Other judges can take the view that they need the assistance of an expert to speak to both parents and the child and to form an opinion to assist the judge. An expert cannot tell a judge what he or she must do but the expert’s views and report can be highly influential to the judge.
Who carries out parental alienation assessments?
A judge orders assessments by:
• A court appointed family court advisor; or
• A court appointed psychologist; or
• A court appointed psychiatrist; or
• A social worker carrying out a section 37 assessment; or
• A court appointed family therapist.
An assessment cannot take place in court proceedings unless it has been authorised by the court.
Impact of parental alienation
If parental alienation has taken place, it can affect a child for life. The child can suffer emotional harm from the parental alienation and the impact of not having a relationship with both parents.
As parental alienation can be very damaging to a child top London children solicitors recommend that:
• Parents get early expert help before allegations of parental alienation are made, for example, from a family therapist; and
• Parents take advice from the best London children solicitors on their legal options if one parent is refusing contact. A long delay in taking court proceedings may not be helpful to a child or to your case; and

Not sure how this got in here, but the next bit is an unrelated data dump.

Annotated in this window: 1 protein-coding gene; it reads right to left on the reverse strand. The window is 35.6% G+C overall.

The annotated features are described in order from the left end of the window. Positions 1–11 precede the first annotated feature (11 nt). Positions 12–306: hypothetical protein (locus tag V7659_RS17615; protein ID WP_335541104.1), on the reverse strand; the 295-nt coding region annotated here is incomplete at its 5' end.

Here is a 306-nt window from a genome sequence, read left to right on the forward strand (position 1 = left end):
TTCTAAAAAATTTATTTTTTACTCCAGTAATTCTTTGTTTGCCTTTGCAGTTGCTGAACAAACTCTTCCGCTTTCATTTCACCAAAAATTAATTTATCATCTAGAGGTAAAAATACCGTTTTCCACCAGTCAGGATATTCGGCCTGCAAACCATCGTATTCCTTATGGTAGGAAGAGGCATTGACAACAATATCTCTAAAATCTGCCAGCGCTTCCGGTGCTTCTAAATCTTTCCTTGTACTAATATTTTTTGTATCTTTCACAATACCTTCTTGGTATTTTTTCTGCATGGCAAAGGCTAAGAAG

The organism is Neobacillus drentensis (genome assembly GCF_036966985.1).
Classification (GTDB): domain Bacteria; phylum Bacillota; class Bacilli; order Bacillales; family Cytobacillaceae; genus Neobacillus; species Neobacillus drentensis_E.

• If court proceedings are started and experts get involved cooperate fully with their assessments as they will be highly influential to the judge; and
• How a parent presents themselves in their written statements and oral evidence to a judge can be highly influential. It is therefore important to present a balanced picture; and
• Even if a parent is refusing to agree to direct contact some form of contact, for example letters and presents, could be maintained until the court makes a decision on future contact arrangements; and
• Court proceedings can seem protracted but as your relationship with your child is at stake, it is important to persevere with the court process.
What orders can a judge make?
If a judge decides that parental alienation has taken place, the following orders can be made:
• A further welfare court hearing to decide on contact orders;
• A court appointed expert assessment ;
• A child arrangements order so the other parent can have contact with the child. The contact could be built up gradually at the pace of the child;
• In extreme cases where a judge finds that the parental alienation has caused emotional harm the judge can change the primary carer of the child.
How can OTS Solicitors help you?
OTS Solicitors advise on all aspects of children and family law. London children solicitor, Behzad Sharmin has extensive experience in representing parents in cases involving allegations of parental alienation. Behzad secures children arrangement orders for access and contact in often highly charged emotional cases. Whatever your children law concern, Behzad Sharmin and the family law team at OTS Solicitors will work with you. They will help you find a solution and resolve parenting arrangements. Please get in touch with us on 0203 959 9123 to arrange an appointment to speak to one of our experienced children law solicitors.